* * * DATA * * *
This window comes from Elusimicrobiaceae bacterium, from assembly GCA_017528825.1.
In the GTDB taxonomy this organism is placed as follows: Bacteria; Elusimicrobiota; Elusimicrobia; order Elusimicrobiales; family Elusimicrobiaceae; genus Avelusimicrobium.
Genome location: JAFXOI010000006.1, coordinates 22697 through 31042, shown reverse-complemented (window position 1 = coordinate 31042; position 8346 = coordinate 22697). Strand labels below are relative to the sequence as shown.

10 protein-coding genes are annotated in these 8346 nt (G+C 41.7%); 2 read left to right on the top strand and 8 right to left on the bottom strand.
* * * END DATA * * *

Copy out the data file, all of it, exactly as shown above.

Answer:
This window comes from Elusimicrobiaceae bacterium, from assembly GCA_017528825.1.
In the GTDB taxonomy this organism is placed as follows: Bacteria; Elusimicrobiota; Elusimicrobia; order Elusimicrobiales; family Elusimicrobiaceae; genus Avelusimicrobium.
Genome location: JAFXOI010000006.1, coordinates 22697 through 31042, shown reverse-complemented (window position 1 = coordinate 31042; position 8346 = coordinate 22697). Strand labels below are relative to the sequence as shown.

10 protein-coding genes are annotated in these 8346 nt (G+C 41.7%); 2 read left to right on the top strand and 8 right to left on the bottom strand.